An approach that may make the Independent Center a viable political construct must take four chief steps — as soon as possible — to prepare for the next national election.

Two years ago, I wrote a column advocating a strong third party in American politics. Judging by the barrage of criticism that column generated, I guess I was a bit premature. What do you think of the idea now?
 
Government as we know it — and used to idealize it — no longer works. The debt ceiling fiasco is the capstone for those who think that the splendid structures fashioned by the founding fathers (through compromise) might have outlived their usefulness. The small and inexperienced minds now in power and the many unqualified and self-selected contenders who want to replace them are proof positive — if any is needed — that a system that consistently produces mediocrity cannot fly.
 
The idea of representative government is to send people to Washington, D.C., to solve national problems. This worthy intent of the founders is of no interest to the current crop of ideological inmates who run the asylum. The only possible way to salvage what this cast of characters has wrought and clean up their mess is to replace as many of them as possible with a powerful, pragmatic, non-ideological group of practical problem-solvers not wedded to narrow-minded foolishness.
 
The Democrats' “big tent” is dwindling. The party includes a lot of leftist ideologues and a collection of conservative “blue dogs.” Unfortunately, the moderates are in decline. The Republicans have moved so far to the right that its former big tent of years past is now a pup tent.
 
So how can we build a viable center? This seems possible, given the fact that registered Independents now far outnumber registered Democrats or Republicans. However, in reality it is very difficult. The history of third-party candidates is one of consistent and predictable failure, with only a handful of minor “moral victories” over more than two centuries.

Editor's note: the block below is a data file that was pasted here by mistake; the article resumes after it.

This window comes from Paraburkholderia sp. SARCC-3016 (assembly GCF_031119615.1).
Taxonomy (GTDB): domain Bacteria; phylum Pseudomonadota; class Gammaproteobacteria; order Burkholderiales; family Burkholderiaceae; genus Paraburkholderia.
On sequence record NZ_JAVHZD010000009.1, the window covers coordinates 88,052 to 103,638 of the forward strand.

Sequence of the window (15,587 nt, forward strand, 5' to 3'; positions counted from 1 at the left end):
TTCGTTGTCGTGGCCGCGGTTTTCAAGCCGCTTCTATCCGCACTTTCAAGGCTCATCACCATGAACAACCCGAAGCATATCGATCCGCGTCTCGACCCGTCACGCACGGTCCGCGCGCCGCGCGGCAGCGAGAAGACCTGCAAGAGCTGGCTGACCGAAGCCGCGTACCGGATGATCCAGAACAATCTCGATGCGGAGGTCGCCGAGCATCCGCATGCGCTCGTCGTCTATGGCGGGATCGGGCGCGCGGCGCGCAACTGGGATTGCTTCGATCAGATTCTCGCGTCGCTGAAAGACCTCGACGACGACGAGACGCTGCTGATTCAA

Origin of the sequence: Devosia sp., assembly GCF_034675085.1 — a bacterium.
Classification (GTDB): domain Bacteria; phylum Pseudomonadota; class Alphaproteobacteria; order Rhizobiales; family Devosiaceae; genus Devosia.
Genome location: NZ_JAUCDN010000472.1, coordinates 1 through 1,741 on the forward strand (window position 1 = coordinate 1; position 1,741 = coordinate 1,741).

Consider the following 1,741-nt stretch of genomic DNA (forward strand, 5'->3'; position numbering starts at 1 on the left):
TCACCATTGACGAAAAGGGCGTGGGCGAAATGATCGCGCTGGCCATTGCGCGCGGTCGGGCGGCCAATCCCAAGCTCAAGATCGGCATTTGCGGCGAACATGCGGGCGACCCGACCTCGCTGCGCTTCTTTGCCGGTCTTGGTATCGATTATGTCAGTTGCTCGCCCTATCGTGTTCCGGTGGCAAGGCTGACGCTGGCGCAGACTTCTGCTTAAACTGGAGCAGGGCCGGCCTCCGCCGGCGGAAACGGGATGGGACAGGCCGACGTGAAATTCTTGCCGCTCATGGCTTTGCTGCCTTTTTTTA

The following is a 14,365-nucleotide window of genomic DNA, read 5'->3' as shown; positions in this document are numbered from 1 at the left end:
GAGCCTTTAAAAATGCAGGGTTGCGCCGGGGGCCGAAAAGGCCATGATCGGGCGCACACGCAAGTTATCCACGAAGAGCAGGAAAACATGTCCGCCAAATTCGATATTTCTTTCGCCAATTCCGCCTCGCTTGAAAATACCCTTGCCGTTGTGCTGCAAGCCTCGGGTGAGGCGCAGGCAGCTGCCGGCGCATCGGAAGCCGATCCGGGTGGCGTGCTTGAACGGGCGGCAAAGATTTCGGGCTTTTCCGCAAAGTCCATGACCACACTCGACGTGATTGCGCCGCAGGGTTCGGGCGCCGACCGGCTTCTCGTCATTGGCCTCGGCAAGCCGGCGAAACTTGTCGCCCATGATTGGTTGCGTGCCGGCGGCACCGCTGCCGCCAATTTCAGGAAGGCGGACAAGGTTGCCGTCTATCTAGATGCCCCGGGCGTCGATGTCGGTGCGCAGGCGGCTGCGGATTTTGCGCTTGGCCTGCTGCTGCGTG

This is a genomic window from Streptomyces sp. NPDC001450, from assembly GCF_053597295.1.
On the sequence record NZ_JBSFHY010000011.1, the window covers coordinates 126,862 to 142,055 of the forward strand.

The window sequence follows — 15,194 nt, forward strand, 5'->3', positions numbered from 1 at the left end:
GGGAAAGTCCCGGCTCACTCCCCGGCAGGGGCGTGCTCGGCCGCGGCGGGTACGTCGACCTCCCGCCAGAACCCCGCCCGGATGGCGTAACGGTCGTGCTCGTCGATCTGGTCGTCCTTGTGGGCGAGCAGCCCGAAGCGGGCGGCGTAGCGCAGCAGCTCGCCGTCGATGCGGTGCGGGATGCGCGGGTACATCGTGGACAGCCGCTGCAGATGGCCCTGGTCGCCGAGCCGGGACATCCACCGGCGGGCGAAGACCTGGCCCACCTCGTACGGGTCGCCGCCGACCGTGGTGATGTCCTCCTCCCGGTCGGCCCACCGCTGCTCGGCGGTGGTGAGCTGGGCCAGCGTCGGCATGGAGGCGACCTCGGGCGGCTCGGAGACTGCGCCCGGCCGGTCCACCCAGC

An approach that may make the Independent Center (IC) a viable political construct must take four steps — as soon as possible — to prepare for the next national election:
 
First, the many aspiring IC organizations that have recently emerged need to get together, unify and coordinate their efforts.
 
Second, their first order of business needs to be ballot access, the restrictions on which were put in place by the two existing parties to keep everyone else out. The IC needs to move on this asap, because it will take a long time and be challenged at every step by the Dems and GOP.
 
Third, a great presidential ticket must be identified and announced. This can be very compelling, especially when pitted against an incumbent who does not understand how to use the powers of the presidency and who permits his zealous opponents to set every agenda, and a Republican field that looks like the weakest ever. Since Jean-Luc Picard and Mr. Spock of the Starships Enterprise (NCC-1701 and 1701-D and E) do not exist (J-L was French and Spock was Vulcan, so eligibility would be also be a problem), think Buffett-Gates or something similar.
 
Fourth, the IC needs to recruit Senate and House candidates with practical ideas for solving our problems, not fixed and ignorant ideological positions. They need to be recruited early, so that fundraising can begin soon.
 
In 1992, when Ross Perot launched his Reform Party candidacy, he was ahead in the polls when he suddenly dropped out of the race because he was upset that his family was being “unfairly” attacked by Texas Republicans. That reckless act destroyed his chances. When he re-entered the contest a few weeks later, he was a distant third and had to build support all over again. Despite his erratic campaign and a clueless vice-presidential candidate who made Dan Quayle appear as if he had a measurable IQ, Perot still got 19 percent of the vote and probably threw the election to Bill Clinton.
 
Nevertheless, Perot’s candidacy served notice that what was impossible for 200 years might now be possible. We get the government we deserve, but nobody deserves this.

Email Richard Hermann care of Messenger Post Media at kfrisch@messengerpostmedia.com.